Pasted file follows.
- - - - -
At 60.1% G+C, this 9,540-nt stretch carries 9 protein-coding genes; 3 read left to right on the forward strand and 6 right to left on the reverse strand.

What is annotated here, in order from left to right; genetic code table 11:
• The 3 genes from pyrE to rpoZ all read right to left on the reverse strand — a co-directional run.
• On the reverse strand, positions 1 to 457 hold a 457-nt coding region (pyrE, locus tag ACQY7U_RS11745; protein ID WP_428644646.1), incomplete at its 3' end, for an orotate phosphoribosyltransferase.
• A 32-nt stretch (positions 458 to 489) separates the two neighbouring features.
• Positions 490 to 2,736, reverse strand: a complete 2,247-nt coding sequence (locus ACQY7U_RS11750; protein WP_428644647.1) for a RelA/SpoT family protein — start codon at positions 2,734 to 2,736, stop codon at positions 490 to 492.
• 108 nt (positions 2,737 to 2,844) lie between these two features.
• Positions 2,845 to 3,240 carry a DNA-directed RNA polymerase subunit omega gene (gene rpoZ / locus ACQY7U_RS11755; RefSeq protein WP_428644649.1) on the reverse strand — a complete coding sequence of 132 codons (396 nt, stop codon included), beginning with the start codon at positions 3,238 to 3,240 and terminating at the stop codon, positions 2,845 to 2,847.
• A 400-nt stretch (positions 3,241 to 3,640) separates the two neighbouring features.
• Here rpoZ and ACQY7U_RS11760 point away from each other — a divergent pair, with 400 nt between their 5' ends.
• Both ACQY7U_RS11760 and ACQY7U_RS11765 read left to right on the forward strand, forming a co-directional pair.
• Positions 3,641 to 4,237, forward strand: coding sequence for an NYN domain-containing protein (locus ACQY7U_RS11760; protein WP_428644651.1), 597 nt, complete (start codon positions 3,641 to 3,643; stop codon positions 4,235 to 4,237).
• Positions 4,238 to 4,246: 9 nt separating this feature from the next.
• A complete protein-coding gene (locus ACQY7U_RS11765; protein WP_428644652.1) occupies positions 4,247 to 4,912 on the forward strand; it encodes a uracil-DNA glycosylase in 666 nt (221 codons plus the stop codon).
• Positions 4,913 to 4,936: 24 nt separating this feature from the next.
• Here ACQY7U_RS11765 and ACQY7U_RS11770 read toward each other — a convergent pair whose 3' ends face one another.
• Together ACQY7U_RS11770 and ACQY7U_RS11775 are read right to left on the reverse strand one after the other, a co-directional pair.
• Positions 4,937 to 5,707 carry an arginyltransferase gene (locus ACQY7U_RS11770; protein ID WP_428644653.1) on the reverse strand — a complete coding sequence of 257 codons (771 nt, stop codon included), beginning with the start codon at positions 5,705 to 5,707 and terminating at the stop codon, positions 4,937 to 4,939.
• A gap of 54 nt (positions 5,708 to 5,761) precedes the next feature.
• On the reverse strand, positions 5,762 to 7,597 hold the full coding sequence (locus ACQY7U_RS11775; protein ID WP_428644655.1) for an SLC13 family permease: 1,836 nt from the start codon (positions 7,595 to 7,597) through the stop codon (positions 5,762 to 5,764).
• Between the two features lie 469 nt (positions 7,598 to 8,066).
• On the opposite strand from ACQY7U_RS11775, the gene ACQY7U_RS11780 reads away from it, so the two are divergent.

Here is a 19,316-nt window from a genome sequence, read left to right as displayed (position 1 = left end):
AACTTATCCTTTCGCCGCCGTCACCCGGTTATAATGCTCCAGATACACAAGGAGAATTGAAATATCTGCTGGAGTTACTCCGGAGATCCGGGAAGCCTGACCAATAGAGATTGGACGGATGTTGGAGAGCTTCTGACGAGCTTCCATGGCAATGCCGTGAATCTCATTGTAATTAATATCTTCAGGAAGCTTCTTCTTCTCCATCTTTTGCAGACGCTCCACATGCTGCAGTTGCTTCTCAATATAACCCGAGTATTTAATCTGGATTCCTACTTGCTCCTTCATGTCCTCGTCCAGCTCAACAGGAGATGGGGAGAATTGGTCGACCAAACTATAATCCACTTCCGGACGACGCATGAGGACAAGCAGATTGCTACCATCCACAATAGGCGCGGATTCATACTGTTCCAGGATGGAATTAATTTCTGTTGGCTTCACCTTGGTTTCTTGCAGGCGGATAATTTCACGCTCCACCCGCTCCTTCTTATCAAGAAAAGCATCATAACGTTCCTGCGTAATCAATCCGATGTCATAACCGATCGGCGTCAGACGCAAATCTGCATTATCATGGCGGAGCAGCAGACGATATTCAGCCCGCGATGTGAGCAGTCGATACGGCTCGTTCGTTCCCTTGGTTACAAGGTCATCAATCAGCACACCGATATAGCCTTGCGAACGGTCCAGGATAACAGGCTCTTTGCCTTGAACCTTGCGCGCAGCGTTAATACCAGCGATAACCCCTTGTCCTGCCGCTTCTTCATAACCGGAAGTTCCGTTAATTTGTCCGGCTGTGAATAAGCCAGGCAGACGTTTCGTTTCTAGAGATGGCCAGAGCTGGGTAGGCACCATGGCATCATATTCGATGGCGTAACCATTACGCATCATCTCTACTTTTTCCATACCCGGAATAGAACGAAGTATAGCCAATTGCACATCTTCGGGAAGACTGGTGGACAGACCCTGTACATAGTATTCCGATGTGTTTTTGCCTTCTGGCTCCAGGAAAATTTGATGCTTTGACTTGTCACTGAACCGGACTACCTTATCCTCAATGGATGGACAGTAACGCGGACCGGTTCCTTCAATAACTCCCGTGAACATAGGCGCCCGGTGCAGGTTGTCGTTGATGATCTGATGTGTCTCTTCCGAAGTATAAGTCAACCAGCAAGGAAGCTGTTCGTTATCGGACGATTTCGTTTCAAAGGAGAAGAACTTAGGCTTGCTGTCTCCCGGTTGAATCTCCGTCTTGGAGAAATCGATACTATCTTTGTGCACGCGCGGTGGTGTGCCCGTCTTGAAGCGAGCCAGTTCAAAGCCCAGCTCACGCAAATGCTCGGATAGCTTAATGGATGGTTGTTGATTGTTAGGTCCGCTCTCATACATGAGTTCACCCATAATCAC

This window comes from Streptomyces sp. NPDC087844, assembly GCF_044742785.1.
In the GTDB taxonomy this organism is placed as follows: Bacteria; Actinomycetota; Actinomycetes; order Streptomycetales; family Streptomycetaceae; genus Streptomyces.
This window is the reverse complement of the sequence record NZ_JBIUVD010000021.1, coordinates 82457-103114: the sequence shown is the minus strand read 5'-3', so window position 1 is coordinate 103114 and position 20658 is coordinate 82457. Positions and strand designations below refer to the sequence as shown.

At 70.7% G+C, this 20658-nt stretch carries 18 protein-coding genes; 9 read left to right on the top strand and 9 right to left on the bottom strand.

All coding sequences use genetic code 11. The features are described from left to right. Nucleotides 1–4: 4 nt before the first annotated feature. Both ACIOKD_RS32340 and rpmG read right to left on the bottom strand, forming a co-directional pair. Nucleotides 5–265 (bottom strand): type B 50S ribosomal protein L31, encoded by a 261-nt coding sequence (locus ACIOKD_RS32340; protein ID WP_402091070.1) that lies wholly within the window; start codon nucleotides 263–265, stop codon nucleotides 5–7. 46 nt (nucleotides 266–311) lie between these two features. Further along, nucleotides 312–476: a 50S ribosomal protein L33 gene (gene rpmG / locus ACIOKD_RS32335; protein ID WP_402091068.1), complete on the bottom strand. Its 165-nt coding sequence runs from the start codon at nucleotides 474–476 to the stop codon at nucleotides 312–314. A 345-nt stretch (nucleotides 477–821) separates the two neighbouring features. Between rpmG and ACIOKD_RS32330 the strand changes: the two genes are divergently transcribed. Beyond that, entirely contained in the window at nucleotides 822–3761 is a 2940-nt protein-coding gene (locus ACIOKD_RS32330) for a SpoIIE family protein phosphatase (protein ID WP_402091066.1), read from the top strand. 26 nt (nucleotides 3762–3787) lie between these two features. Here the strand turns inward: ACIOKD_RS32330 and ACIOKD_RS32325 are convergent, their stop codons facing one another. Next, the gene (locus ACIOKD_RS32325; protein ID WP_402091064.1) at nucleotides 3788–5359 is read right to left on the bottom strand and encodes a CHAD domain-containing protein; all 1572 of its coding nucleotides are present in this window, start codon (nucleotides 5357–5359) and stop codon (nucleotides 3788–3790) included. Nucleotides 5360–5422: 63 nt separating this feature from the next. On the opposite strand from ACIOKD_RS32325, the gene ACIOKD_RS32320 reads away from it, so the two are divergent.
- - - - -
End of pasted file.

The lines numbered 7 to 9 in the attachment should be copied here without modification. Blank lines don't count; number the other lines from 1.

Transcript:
• 108 nt (positions 2,737 to 2,844) lie between these two features.
• Positions 2,845 to 3,240 carry a DNA-directed RNA polymerase subunit omega gene (gene rpoZ / locus ACQY7U_RS11755; RefSeq protein WP_428644649.1) on the reverse strand — a complete coding sequence of 132 codons (396 nt, stop codon included), beginning with the start codon at positions 3,238 to 3,240 and terminating at the stop codon, positions 2,845 to 2,847.
• A 400-nt stretch (positions 3,241 to 3,640) separates the two neighbouring features.